JS Bach-Chorale from Cantata 147 (Jesu, Joy of Man’s Desiring)
JS Bach-Flute Sonata in Eb (Siciliano)
JS Bach-Brandenburg Concerto #3
JS Bach-Air on a G String (Traditional Processional)
Saint Seans-The Swan
Gluck-Dance of the Blessed Spirits
Vivaldi-Four Seasons (Spring)
Vivaldi-Guitar Concerto in D (Largo)
From This Moment On (Shania Twain)
Sunrise, Sunset (Jewish)
Simantov and Mazeltov (Traditional Jewish Recessional)
Bashana (Jewish)
Erev Ba (Traditional Jewish Processional)
Jerusalem of Gold (Jewish)
Borhki Nafshee (Jewish)
Erev Shel Shoshanim (Jewish)
In the Window (Jewish)
Theme from “Ice Castles”
Theme from “The Rose”
Theme from “Somewhere in Time”
Somewhere Out There
We’ve Only Just Begun
When You Wish Upon a Star
Webber-All I Ask Of You

A Word About Your Wedding Ceremony

You stand in the foyer of your temple or church in your wedding dress. You watch the regal procession of your wedding party down the main aisle of your church. Now it is your turn to begin your climactic walk. Your guests stand facing you, eagerly awaiting your entrance. You take the first step, but WAIT! Where’s the music?!!

Could you imagine walking down the aisle to nothing but the sound of your own heart beating? This example illustrates the importance of music to your wedding ceremony. “No other single element of your celebration has the power to move your guests and engage the emotions of all in attendance the way beautiful music does”. In this article we discuss music for each part of the wedding ceremony, first by describing the role of music, and then by recommending selections that most successfully accomplish it.

Establishing Mood – The Prelude

The Prelude is an interval of music starting 20 to 30 minutes prior to your ceremony. During the Prelude, your music provider establishes the mood for your wedding. The choice of appropriate mood is entirely up to you, and you may use vocal or instrumental music to create it. A string ensemble playing violin concertos by Vivaldi will create an elegant mood. An organist playing liturgical selections will create a religious mood symbolizing the importance of this day. A vocalist singing contemporary love ballads will create a romantic mood. Or perhaps, you may desire ethnic selections, creating a variety of different moods.

One general rule applies to your Prelude selections: the music should not be dance oriented, and should be played at a volume that creates suitable background for prayer, reflection, and light conversation. While the Prelude music plays, the ushers escort your guests to their seats. The groom’s mother, father, and finally the bride’s mother are the last people escorted to their seats. We have found that playing a majestic classical work with a quick tempo can dramatically capture the guests’ attention and announce the beginning of the wedding ceremony. Trumpet Voluntary (Clarke) or Trumpet Tune and Air (Purcell) are ideal choices, due to their strong march rhythms. The music should continue until the aisle carpet has been unrolled. The Processional may now begin.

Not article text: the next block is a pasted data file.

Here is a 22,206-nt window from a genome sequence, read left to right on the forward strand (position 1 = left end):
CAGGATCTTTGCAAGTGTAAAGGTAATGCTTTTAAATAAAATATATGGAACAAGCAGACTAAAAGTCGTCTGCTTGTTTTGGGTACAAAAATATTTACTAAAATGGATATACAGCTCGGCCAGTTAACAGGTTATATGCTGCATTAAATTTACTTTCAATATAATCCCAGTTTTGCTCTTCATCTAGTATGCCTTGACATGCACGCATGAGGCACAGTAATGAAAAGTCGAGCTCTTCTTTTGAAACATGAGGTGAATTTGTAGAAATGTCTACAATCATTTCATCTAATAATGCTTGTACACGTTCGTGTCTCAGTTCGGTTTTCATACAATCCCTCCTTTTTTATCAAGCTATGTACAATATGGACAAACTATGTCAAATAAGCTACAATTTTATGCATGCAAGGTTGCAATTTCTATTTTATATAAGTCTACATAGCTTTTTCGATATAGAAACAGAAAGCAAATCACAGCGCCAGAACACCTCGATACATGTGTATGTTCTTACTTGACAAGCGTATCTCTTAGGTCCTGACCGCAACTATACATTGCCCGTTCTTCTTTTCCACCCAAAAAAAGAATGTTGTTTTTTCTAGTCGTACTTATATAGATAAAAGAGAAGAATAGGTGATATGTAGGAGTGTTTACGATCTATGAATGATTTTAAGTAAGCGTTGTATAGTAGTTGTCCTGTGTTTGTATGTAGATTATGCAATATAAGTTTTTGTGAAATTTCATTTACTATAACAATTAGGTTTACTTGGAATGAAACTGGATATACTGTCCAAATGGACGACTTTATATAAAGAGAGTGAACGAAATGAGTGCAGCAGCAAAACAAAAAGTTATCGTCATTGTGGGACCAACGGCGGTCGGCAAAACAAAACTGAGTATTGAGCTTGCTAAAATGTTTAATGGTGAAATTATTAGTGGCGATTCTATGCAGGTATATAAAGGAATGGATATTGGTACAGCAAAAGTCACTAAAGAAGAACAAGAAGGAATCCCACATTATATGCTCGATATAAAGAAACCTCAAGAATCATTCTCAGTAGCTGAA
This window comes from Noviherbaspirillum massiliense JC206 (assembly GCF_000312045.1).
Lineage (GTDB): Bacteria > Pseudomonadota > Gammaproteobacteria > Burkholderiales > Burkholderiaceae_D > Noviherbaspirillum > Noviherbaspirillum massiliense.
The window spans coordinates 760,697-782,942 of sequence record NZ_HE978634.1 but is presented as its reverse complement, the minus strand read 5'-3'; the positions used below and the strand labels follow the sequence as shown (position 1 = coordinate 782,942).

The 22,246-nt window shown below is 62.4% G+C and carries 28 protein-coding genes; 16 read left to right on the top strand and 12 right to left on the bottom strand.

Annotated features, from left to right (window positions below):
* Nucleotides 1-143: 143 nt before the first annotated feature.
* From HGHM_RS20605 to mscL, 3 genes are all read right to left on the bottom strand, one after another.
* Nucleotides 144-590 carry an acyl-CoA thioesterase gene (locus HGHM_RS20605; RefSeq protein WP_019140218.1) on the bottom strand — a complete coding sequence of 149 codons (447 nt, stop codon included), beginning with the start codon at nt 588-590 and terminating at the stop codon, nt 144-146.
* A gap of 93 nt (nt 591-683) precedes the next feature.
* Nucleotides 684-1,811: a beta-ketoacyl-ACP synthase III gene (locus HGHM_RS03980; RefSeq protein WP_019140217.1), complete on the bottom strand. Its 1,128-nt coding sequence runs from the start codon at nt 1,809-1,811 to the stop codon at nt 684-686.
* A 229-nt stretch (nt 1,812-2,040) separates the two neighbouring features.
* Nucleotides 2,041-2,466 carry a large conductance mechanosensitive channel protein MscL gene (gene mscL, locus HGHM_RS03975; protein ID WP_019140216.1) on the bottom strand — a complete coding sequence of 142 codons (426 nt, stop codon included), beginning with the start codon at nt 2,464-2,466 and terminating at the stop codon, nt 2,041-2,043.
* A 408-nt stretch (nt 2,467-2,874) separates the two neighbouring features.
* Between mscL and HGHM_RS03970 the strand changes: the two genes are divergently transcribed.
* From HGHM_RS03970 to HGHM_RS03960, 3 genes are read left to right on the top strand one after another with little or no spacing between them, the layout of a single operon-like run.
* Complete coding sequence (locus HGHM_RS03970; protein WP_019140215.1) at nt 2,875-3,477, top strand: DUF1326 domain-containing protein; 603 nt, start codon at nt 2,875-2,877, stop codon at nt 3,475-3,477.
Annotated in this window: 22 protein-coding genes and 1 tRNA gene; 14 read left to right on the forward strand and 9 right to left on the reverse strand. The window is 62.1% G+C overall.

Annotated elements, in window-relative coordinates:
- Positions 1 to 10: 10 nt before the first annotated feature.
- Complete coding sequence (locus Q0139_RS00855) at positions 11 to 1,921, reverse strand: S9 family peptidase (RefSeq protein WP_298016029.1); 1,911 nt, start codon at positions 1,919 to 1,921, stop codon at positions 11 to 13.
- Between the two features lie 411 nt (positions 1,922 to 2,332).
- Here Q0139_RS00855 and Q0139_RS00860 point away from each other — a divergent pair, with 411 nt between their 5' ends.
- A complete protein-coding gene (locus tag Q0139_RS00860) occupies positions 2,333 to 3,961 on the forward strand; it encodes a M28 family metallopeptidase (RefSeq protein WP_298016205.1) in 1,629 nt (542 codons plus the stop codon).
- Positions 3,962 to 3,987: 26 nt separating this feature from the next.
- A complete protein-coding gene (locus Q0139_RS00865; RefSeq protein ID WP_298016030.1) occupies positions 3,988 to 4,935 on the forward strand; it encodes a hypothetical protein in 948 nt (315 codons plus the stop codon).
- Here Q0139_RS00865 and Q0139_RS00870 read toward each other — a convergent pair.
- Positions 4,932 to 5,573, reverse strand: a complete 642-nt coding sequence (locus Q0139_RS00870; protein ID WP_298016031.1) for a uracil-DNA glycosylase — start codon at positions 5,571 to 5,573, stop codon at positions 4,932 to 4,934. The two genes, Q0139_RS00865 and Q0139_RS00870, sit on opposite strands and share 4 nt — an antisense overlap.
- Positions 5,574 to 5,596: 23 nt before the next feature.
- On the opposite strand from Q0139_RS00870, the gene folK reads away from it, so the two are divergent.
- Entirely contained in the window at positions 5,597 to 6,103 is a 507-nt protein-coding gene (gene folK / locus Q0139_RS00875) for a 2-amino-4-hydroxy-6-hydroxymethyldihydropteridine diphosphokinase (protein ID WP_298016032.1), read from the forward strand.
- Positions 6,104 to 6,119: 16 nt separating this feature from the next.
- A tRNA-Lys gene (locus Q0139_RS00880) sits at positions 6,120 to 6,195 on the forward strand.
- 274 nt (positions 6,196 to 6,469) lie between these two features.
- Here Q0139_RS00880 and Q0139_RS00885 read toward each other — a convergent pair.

Setting The Pace – The Processional

Your wedding ceremony begins with the entrance of the wedding party. Normally, the ushers lead the procession, followed by the bridesmaids, maid of honor, the ring bearer, and the flower girl. The music “...should have a clearly audible cadence so that it is easy for you and your attendants to keep time while walking.” The music begins softly, and gradually increases in volume until the bride’s entrance. If the same selection is also used for the bride’s entrance, there must me a noticeable increase in volume when she is ready to enter. The haunting melody and driving rhythm (cello combined with violin playing pizzicato) of Pachelbel’s Canon have made it a very popular Processional piece.

The Big Moment – The Bride’s Entrance

The bride’s entrance is the most important moment of the wedding day. The music that is played greatly contributes to this lifelong memory. Its role is to announce the bride and focus all attention on her. The volume must be significantly louder than the music played for the attendants. With each step, the bride is assisted by the driving rhythm of the music. Synonymous with the wedding ceremony, the Bridal Chorus will instantly proclaim your entrance. Or if you prefer, the breathtaking violin arpeggios of the Arrival of the Queen of Sheba are sure to create a lasting impression.

Congratulations! – The Recessional

The end of the ceremony is usually marked by the bridal kiss or the announcement of the newly married couple. The bride and groom exit arm in arm, followed by the flower girl and ring bearer, the maid of honor and best man, and bridesmaid/usher pairs. Music should be majestic and played with a quick tempo. The regal melody and powerful orchestration of Ode to Joy will proclaim your union to your guests.

The Postlude

The Postlude begins after the Recessional. Since the music expresses your joy, it should be fast and triumphant. If you form a receiving line after your ceremony, music should be played until all guests have been greeted.